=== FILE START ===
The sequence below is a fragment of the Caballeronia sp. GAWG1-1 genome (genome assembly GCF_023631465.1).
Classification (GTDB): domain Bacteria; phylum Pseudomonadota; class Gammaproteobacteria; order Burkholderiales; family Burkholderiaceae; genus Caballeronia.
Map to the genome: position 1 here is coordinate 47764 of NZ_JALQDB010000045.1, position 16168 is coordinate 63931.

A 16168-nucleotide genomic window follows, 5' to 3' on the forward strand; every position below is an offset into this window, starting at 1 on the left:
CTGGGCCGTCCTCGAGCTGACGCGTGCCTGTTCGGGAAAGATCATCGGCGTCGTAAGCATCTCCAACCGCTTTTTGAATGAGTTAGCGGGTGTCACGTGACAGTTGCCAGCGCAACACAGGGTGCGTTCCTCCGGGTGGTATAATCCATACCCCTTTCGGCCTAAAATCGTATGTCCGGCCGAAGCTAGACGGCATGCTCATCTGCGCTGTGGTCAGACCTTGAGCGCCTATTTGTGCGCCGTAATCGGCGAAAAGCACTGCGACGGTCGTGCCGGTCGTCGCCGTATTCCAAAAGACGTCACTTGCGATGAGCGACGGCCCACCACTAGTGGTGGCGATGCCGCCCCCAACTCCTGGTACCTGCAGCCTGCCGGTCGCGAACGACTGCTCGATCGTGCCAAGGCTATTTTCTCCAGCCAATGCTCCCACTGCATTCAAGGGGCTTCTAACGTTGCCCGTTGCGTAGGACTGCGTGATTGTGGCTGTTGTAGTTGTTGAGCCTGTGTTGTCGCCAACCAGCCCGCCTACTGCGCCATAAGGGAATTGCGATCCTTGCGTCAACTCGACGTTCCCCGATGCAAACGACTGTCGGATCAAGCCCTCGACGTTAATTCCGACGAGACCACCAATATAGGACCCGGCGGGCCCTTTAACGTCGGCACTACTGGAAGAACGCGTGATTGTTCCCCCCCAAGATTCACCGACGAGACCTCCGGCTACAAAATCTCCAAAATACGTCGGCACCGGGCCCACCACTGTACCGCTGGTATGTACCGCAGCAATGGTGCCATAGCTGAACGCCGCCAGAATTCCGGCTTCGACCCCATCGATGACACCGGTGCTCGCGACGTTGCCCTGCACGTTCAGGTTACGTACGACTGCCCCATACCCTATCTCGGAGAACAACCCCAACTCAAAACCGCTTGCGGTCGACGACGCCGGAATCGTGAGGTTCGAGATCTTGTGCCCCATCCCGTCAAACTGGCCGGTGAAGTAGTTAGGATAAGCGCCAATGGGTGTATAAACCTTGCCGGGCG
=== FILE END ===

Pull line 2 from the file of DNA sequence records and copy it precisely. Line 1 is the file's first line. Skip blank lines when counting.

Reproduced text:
Classification (GTDB): domain Bacteria; phylum Pseudomonadota; class Gammaproteobacteria; order Burkholderiales; family Burkholderiaceae; genus Caballeronia.